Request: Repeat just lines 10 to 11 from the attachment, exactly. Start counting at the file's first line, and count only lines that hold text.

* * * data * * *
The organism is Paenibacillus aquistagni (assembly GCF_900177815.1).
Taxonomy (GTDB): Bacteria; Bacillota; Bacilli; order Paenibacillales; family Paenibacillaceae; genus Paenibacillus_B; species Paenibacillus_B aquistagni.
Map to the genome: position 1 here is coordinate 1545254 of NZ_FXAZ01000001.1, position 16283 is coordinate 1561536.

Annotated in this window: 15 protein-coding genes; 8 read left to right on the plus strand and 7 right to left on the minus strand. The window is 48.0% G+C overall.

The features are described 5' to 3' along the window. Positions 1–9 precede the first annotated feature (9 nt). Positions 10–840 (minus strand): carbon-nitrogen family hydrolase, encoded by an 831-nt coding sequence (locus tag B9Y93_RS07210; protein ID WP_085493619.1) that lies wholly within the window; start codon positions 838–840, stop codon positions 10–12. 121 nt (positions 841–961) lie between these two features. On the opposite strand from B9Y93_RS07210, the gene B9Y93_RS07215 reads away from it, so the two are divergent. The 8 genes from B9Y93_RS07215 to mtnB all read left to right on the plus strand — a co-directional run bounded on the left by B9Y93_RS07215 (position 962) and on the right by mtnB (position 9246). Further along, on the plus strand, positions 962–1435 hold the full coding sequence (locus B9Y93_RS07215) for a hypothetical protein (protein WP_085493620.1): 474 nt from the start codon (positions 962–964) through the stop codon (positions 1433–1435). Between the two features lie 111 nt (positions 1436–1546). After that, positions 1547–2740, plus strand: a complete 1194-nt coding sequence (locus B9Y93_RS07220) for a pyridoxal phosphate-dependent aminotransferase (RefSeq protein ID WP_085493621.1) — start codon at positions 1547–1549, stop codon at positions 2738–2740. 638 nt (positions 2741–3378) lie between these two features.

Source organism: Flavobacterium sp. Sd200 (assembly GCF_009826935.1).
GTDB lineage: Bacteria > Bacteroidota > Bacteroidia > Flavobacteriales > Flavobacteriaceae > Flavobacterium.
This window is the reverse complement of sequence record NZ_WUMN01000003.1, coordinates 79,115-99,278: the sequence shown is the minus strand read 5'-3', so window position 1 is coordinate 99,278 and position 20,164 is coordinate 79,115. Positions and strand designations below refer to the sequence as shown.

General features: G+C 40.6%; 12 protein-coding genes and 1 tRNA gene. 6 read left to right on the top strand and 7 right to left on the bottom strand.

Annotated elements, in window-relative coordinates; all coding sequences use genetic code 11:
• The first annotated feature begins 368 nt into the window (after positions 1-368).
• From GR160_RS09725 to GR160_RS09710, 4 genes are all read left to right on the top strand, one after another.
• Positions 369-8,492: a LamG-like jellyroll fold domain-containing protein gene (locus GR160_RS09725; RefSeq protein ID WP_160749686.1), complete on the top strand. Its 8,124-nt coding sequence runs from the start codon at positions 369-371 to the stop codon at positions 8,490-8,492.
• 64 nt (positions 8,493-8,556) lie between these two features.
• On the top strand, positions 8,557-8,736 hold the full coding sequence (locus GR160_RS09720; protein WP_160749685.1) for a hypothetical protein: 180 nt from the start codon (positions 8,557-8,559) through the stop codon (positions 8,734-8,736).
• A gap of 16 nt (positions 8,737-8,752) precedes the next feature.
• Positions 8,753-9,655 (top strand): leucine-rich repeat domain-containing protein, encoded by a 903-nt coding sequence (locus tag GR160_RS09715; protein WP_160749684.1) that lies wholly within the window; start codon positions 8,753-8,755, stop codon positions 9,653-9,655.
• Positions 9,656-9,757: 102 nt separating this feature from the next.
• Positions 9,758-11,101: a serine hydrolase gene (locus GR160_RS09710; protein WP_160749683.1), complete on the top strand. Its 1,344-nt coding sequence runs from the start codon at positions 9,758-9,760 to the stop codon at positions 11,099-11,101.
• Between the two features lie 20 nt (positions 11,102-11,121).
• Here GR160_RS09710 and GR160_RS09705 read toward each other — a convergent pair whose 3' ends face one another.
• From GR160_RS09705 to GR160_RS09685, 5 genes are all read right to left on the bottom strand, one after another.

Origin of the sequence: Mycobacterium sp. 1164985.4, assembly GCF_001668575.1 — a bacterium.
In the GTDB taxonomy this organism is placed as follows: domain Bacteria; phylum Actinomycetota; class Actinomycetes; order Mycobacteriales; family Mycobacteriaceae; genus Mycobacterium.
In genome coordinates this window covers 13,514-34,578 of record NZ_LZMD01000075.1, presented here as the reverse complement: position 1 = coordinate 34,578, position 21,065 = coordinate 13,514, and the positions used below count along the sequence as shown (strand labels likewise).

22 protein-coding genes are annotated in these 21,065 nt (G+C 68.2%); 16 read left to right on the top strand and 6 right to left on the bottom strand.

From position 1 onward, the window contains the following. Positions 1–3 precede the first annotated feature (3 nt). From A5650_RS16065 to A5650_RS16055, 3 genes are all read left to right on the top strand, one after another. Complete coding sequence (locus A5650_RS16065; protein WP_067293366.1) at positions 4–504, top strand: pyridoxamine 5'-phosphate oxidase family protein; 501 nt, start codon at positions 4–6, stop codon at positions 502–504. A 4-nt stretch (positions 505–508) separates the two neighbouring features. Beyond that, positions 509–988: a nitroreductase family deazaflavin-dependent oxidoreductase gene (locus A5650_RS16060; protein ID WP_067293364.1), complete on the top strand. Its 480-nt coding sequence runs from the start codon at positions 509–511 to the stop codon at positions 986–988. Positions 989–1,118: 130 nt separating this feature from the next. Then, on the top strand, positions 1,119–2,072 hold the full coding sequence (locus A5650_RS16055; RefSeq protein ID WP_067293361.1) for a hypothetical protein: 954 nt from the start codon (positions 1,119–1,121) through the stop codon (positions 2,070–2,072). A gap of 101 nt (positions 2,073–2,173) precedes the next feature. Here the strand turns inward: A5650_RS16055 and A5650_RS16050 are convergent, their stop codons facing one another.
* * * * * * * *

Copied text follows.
Annotated elements, in window-relative coordinates; all coding sequences use genetic code 11:
• The first annotated feature begins 368 nt into the window (after positions 1-368).